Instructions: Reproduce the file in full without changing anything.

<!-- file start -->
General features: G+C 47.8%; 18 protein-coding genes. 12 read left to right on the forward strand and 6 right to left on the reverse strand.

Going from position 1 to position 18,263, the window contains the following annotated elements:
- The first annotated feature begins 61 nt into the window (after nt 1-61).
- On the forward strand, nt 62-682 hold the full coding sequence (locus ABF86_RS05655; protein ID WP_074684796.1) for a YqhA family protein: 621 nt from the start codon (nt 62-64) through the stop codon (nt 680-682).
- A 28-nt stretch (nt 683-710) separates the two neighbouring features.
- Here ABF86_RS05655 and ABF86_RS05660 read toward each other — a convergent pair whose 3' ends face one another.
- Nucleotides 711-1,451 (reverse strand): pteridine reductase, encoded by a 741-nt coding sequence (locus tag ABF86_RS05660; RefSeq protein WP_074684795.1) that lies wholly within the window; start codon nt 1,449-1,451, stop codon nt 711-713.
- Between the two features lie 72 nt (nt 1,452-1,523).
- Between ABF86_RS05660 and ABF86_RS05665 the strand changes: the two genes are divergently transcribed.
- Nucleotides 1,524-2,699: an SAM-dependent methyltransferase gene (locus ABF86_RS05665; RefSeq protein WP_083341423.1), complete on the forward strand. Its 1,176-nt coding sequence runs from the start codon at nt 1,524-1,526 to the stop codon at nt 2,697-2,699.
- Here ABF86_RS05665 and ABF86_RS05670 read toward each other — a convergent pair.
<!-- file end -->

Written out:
General features: G+C 47.8%; 18 protein-coding genes. 12 read left to right on the forward strand and 6 right to left on the reverse strand.

Going from position 1 to position 18,263, the window contains the following annotated elements:
- The first annotated feature begins 61 nt into the window (after nt 1-61).
- On the forward strand, nt 62-682 hold the full coding sequence (locus ABF86_RS05655; protein ID WP_074684796.1) for a YqhA family protein: 621 nt from the start codon (nt 62-64) through the stop codon (nt 680-682).
- A 28-nt stretch (nt 683-710) separates the two neighbouring features.
- Here ABF86_RS05655 and ABF86_RS05660 read toward each other — a convergent pair whose 3' ends face one another.
- Nucleotides 711-1,451 (reverse strand): pteridine reductase, encoded by a 741-nt coding sequence (locus tag ABF86_RS05660; RefSeq protein WP_074684795.1) that lies wholly within the window; start codon nt 1,449-1,451, stop codon nt 711-713.
- Between the two features lie 72 nt (nt 1,452-1,523).
- Between ABF86_RS05660 and ABF86_RS05665 the strand changes: the two genes are divergently transcribed.
- Nucleotides 1,524-2,699: an SAM-dependent methyltransferase gene (locus ABF86_RS05665; RefSeq protein WP_083341423.1), complete on the forward strand. Its 1,176-nt coding sequence runs from the start codon at nt 1,524-1,526 to the stop codon at nt 2,697-2,699.
- Here ABF86_RS05665 and ABF86_RS05670 read toward each other — a convergent pair.